This top-heavy philanthropy poses a danger to charities, too. It makes their funding less predictable and pressures them to focus on wooing a finite, relatively small number of mega-donors, rather than on doing the important work many of them do.

But the largest peril is for our democracy. Unchecked, private foundations can become blocks of concentrated, unaccountable power with considerable clout in shaping our laws and culture. They can become extensions of the power, privilege, and influence of a handful of rich families.

In this season of giving, we’ll hear plenty about billionaires “giving back” through donations to education, the arts, health, and medicine. But let’s not lose sight of the fact that you and I are subsidizing the charitable choices of the wealthy.

Maybe we’d all be better off if these billionaires just paid their fair share of taxes.

Originally published OtherWords.

  • ari9999

    A social experiment: eliminate the charitable tax deduction. All of it. Poof. Gone. No longer bribe people to be generous.

    You’ll donate to a school, or cause, or charity you believe in — or you won’t. Period.

    Will some people keep the money? Do they currently donate only if we taxpayers bribe them with a deduction?

    One might argue that the act of bribery by its very nature corrupts and perverts a social good, ipso facto.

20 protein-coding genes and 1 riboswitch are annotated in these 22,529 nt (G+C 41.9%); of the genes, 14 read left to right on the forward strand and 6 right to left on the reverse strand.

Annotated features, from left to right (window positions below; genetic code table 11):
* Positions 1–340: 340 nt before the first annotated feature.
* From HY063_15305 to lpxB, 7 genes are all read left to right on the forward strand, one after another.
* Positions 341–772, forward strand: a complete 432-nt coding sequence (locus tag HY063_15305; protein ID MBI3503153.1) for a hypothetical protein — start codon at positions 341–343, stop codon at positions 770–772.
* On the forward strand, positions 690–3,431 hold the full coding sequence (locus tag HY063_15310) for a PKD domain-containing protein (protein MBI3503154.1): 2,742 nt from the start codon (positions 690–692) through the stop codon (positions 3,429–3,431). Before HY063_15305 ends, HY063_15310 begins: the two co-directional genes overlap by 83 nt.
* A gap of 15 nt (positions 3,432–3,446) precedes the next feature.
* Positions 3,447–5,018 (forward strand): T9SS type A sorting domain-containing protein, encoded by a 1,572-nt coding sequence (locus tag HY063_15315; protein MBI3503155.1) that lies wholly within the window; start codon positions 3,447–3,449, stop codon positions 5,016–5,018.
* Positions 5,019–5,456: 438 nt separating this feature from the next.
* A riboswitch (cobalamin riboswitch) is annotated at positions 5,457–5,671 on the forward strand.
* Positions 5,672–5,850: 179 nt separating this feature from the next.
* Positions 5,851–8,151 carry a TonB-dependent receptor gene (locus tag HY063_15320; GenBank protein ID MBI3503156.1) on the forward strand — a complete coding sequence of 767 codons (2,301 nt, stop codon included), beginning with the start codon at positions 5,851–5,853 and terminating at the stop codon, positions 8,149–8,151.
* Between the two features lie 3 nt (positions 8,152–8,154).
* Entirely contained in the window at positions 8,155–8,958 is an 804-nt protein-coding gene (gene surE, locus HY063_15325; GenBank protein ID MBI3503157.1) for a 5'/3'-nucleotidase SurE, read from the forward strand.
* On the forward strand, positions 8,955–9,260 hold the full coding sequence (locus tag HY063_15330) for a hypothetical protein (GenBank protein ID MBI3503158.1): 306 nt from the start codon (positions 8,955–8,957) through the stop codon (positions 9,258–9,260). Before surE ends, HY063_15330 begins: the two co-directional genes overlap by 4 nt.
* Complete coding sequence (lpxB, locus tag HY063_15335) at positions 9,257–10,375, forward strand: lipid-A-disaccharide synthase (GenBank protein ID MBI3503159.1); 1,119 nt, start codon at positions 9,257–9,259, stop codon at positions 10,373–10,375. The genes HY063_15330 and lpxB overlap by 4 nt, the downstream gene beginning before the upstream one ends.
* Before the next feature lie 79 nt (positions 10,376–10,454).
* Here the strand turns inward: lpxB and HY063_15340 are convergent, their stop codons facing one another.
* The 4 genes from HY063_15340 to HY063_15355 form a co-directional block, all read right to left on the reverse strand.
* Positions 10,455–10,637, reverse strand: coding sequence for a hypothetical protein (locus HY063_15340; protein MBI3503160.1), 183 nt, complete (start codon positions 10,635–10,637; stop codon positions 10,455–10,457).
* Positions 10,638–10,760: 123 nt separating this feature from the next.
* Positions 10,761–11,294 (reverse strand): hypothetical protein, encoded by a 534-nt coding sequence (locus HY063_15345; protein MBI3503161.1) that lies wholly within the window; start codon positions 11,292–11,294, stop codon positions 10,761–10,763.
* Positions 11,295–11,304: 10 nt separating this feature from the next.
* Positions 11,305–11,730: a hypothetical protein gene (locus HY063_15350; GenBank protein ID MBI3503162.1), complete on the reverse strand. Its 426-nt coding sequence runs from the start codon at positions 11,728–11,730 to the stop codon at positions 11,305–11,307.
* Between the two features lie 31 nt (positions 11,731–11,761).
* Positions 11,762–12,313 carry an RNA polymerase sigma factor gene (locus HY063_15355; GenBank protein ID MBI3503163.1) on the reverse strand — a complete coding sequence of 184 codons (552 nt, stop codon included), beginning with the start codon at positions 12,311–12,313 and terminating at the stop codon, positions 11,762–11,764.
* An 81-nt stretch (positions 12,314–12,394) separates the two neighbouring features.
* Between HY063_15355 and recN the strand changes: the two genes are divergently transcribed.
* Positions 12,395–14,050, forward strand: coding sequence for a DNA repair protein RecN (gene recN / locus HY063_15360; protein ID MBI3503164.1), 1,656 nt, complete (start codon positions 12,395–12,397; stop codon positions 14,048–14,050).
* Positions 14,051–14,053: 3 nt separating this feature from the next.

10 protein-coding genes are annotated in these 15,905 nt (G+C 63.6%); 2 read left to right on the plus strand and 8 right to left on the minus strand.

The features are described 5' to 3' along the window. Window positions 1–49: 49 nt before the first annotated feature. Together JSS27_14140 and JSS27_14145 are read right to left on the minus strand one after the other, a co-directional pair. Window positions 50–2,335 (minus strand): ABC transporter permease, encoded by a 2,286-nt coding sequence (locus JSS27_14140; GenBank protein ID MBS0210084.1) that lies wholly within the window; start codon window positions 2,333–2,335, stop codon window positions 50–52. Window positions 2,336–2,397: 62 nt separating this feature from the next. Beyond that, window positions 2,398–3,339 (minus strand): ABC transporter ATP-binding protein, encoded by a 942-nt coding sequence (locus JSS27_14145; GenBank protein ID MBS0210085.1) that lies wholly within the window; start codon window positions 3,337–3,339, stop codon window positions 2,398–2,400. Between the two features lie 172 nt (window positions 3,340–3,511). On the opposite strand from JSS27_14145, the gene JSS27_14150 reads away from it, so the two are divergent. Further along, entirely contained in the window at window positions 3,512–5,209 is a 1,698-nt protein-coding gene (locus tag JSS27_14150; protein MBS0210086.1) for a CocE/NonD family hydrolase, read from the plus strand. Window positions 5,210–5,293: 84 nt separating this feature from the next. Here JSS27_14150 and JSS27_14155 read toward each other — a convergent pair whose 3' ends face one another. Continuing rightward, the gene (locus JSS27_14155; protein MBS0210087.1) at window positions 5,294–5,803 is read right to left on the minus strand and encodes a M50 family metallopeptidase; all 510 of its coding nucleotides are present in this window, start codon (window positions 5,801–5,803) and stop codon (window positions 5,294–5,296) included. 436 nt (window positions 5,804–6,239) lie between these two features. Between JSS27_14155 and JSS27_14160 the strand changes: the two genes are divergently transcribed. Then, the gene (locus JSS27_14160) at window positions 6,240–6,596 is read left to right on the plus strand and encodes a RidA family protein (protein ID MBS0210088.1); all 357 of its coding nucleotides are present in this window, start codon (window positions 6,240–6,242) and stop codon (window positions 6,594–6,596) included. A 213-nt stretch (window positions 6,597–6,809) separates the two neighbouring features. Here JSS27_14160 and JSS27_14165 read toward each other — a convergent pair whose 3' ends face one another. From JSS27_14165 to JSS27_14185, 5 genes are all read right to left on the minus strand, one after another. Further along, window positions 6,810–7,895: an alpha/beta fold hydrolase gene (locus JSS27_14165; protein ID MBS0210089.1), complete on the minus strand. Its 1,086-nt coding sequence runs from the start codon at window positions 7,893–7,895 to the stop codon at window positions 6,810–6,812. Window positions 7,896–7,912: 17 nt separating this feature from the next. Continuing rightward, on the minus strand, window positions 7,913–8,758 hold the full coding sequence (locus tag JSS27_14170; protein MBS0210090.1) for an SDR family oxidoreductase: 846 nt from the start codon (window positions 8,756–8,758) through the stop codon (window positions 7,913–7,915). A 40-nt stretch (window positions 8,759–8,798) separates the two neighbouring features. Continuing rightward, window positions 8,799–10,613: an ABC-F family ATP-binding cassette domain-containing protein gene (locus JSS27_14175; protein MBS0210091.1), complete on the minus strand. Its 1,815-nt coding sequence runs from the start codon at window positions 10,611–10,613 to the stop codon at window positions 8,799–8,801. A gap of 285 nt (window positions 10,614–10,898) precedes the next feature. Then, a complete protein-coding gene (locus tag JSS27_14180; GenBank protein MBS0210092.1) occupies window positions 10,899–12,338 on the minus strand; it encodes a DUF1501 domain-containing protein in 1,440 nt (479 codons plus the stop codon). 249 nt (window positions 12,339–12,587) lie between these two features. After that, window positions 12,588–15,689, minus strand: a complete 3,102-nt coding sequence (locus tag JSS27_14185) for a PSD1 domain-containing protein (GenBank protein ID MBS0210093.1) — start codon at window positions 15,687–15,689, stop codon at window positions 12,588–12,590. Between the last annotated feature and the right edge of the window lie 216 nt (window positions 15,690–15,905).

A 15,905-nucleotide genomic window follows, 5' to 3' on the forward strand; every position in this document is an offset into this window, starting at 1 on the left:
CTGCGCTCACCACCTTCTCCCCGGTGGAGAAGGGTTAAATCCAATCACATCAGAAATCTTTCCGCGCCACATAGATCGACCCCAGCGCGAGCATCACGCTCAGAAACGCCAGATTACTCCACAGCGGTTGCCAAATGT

Chuck Collins points out that most of us donate without itemizing deductions, that is, without seeking or expecting a bribe…

    …Not because we are holier than thou, but because we are poorer than thou. For us proles, the so-called standard deduction is usually the better deal. A substantial majority, 7 out of 10 of us, do not itemize. (But remember, itemizing deductions isn’t just about charity. For higher earners who are likely homeowners, the mortgage interest deduction is a biggie. State income tax and local property tax are also deductible.)

    Some people argue that virtually all deductions should go away. That’s a conversation for another day; this talk’s about charitable contributions.

    So let’s test the character of better-off folks. Sweep away the charitable deduction. Let’s see how authentically generous folks are without all the fancy footwork. And tax work.

    If you were well off, or even rich, would you really let children starve because you couldn’t get a tax deduction?

    Will overall charitable contributions suffer? Perhaps. At least for awhile, until unrewarded generosity becomes more deeply ingrained in our culture, as (arguably) it should have been all along.

    When we reach that point of cultural adjustment — quickly, I’d hope — it’s possible that charitable giving might exceed even the current bribed level. Sounds like a conjecture for a future Freakonomics radio show! It might also be explored in academic studies, if it hasn’t already. An intriguing thought.

    Even if contributions did decline, tax revenues would rise in any case, providing extra public funding for the social safety net and education, which in turn might ease the burden on some hard-pressed charities.

    At least, that’s the idea.